Synthese 57 (3):341 - 365 (1983)

Abstract
It is argued that we need a richer version of Bayesian decision theory, admitting both subjective and objective probabilities and providing rational criteria for choice of our prior probabilities. We also need a theory of tentative acceptance of empirical hypotheses. There is a discussion of subjective and of objective probabilities and of the relationship between them, as well as a discussion of the criteria used in choosing our prior probabilities, such as the principles of indifference and of maximum entropy, and the simplicity ranking of alternative hypotheses.
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DOI 10.1007/BF01064702
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References found in this work BETA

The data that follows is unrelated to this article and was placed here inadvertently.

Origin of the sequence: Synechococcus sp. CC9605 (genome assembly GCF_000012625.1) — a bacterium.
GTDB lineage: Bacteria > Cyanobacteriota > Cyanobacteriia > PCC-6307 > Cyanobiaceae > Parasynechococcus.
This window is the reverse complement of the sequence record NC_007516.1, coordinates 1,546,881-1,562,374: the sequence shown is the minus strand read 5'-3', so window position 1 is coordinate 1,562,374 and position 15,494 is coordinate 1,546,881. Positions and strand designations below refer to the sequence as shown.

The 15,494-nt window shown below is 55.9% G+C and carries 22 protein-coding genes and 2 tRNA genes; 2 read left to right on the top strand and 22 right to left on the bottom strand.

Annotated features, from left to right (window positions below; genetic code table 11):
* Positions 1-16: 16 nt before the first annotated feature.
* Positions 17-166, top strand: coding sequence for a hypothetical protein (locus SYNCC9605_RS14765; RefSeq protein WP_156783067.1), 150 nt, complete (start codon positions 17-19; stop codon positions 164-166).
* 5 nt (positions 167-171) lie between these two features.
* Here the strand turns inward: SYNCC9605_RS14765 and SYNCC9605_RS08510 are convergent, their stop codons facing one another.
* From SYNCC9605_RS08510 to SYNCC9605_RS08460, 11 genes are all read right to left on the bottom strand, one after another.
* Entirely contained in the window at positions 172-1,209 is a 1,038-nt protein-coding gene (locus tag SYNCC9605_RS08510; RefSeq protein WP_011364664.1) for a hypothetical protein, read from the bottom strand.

The Foundations of Statistics.Leonard J. Savage - 1954 - Wiley Publications in Statistics.
The Logic of Scientific Discovery.K. Popper - 1959 - British Journal for the Philosophy of Science 10 (37):55-57.

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Citations of this work BETA

The Rawls–Harsanyi Dispute: A Moral Point of View.Michael Moehler - 2018 - Pacific Philosophical Quarterly 99 (1):82-99.
Acceptance, Values, and Probability.Daniel Steel - 2015 - Studies in History and Philosophy of Science Part A 53:81-88.
Are Disagreements Honest.Tyler Cowen & Robin Hanson - forthcoming - Journal of Economic Methodology.
Values in Pure and Applied Science.Sven Ove Hansson - 2007 - Foundations of Science 12 (3):257-268.

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